Recession inevitable: Rudd

Prime Minister Kevin Rudd has finally conceded the economy will be dragged into a recession for the first time since the early 1990s.


Previously, he and Treasurer Wayne Swan had avoided using the “R” word, although most economists have expressed the view the economy was either already in recession or would be unable to dodge the dramatic downturn suffered by Australia\’s trading partners.

“The worst global economic recession in 75 years means it\’s inevitable that Australia will be dragged into recession,” Mr Rudd told an economic forum in Adelaide on Monday.

“The severity of the global recession has made it impossible for Australia to avoid a further period of negative economic growth.”

The economy recorded its first quarter of negative growth in eight years during the final three months of 2008. A recession is defined as two consecutive quarters of negative growth.

The March quarter economic growth reading will be released on June 3.

Inflation pressures in decline

The government\’s admission came as new data showed inflation pressures were clearly in decline and won\’t stand in the way of the Reserve Bank of Australia (RBA) trimming the official cash rate again if it needs to stimulate the economy further.

Wholesale prices – or the costs to business – unexpectedly fell in the first three months of this year, the first drop since mid-2003.

Economists said the result presents some downside risk to their forecasts for Wednesday\’s consumer price index (CPI), keeping inflation concerns very much on the back burner.

“RBA officials won\’t be sitting on the edge of their seats in anticipation of this week\’s inflation data,” JP Morgan economist Helen Kevans said.

Minutes from the April RBA board meeting, when it cut the cash rate by a further 25 basis points, will be released on Tuesday, providing an insight for the decision, and perhaps hinting to the likelihood of further rate cuts down the track.

Reserve Bank governor Glenn Stevens will give a lunchtime address to the Australian Institute of Company Directors not long after the minutes are released.

Financial markets are pricing in a greater than even chance of a further 25 basis points cut in May and a low for the cash rate of around 2.5 per cent later in the year.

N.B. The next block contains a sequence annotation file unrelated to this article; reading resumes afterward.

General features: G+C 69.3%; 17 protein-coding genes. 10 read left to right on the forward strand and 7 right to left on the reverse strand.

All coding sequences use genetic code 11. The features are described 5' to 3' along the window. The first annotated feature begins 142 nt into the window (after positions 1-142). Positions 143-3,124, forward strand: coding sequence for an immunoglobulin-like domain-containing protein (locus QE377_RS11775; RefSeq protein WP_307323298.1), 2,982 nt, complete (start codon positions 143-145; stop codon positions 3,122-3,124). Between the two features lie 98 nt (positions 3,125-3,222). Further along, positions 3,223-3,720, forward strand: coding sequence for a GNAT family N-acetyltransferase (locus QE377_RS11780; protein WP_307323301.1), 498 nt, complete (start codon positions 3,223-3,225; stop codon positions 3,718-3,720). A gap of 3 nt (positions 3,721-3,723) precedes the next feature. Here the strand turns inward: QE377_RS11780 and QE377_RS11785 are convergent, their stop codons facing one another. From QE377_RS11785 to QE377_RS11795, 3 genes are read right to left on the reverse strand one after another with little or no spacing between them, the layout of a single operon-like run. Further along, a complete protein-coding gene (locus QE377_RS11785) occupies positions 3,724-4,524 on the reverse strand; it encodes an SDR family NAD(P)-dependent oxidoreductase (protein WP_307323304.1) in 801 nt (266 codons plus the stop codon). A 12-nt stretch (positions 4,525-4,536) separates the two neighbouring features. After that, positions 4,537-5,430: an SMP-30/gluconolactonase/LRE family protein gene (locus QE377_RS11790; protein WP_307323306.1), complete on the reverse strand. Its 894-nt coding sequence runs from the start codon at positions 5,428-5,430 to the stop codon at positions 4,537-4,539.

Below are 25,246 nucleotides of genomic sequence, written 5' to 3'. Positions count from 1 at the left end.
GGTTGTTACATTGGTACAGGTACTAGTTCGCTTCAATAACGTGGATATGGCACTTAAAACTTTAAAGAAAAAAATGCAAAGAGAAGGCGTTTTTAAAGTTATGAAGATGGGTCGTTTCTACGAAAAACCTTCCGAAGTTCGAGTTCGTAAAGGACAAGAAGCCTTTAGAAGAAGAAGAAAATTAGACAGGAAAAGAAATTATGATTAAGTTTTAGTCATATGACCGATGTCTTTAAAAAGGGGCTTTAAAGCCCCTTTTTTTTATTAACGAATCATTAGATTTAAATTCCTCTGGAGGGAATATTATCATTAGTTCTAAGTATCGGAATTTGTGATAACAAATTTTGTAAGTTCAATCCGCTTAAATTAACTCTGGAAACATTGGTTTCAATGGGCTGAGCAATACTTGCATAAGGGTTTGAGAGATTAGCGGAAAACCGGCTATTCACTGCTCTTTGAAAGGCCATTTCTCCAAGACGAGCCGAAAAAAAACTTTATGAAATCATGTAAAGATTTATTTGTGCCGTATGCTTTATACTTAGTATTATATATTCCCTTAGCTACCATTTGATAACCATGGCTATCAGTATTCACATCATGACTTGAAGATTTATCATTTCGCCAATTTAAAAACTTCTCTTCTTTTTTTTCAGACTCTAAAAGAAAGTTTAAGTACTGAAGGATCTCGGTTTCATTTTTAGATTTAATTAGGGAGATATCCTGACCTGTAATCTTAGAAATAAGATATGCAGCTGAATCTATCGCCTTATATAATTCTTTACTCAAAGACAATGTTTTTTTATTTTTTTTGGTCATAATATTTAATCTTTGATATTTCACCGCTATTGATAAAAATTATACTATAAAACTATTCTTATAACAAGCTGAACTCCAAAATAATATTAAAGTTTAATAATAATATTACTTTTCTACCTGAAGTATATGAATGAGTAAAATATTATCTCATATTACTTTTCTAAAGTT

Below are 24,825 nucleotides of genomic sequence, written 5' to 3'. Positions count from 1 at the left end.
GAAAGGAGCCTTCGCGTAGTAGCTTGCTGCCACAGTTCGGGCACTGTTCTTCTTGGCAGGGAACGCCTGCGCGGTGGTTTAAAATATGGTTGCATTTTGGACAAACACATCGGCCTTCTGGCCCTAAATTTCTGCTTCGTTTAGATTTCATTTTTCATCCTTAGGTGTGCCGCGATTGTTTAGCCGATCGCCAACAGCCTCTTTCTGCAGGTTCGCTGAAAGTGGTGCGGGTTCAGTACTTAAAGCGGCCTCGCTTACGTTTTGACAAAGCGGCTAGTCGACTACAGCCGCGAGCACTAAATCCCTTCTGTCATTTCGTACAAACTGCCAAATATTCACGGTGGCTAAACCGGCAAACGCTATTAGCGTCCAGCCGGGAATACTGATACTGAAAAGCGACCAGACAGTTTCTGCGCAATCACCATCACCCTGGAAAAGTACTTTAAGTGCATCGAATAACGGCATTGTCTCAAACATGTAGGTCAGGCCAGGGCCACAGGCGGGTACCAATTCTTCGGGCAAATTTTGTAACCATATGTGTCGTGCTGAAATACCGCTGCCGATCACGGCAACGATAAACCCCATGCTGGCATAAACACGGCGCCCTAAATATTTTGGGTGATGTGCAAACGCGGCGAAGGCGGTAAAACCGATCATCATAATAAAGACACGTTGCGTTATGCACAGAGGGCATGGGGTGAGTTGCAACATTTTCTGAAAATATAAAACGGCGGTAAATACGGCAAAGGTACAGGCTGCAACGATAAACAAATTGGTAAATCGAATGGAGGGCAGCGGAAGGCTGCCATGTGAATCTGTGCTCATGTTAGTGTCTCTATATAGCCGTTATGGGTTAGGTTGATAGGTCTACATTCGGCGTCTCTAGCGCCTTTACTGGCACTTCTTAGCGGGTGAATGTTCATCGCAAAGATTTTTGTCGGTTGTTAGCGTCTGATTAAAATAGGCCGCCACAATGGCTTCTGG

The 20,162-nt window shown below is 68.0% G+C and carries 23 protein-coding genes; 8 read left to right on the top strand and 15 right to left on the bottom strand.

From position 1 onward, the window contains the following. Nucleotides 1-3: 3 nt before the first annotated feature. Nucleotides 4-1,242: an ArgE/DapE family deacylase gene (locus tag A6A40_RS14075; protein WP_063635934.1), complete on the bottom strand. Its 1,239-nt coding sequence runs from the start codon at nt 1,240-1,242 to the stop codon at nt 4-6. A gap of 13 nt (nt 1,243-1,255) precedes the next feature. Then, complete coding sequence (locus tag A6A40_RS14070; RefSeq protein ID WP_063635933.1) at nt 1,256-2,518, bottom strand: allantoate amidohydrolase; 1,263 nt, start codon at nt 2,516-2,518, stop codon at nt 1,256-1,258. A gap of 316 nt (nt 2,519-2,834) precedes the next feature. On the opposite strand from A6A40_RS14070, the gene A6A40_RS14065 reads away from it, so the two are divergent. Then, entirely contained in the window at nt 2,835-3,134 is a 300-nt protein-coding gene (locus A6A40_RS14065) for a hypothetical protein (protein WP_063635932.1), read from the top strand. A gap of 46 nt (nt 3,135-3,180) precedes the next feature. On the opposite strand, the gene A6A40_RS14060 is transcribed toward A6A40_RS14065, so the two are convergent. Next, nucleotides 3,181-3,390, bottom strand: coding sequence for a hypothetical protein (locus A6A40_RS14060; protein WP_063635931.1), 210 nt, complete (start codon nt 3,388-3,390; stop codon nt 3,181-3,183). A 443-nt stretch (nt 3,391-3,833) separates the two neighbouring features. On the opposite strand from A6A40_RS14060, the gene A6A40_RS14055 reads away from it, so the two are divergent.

“We expect further modest rate cuts from the RBA, particularly given that it will be difficult for RBA officials to sit on their hands as the unemployment rate rises sharply in the months ahead,” Ms Kevans said.

The producer price index (PPI) at the final stage of production fell 0.4 per cent in the March quarter, after rising 1.3 per cent in the previous three months, the Australian Bureau of Statistics said.

The decline was led by a 25 per cent drop in oil prices and a 1.5 per cent fall in building costs.

The annual PPI rate subsided to its slowest pace in more than a year at 4.0 per cent, compared with 6.4 per cent growth in the December quarter, and almost a full percentage point lower than economists had predicted. Price pressures in the earlier stages of the production chain were also much weaker, which should put more downward pressure on consumer prices later in the year.

However, ANZ economist Riki Polygenis does not believe the economy is about to face a period of deflation. “While Australia is expected to experience recession, there will not be the same collapse in demand – particularly from consumers … being experienced elsewhere,” she said.

Deflation would be disastrous for the government when it is trying to get people spending through its stimulus packages, as there would be little incentive to purchase major goods knowing they would be cheaper in the future.

Forecasts for Wednesday\’s March quarter CPI made prior to the PPI release centred on a 0.5 per cent quarterly rise, which would cut the annual inflation rate to 2.9 per cent and take it back within the RBA\’s two to three per cent target band.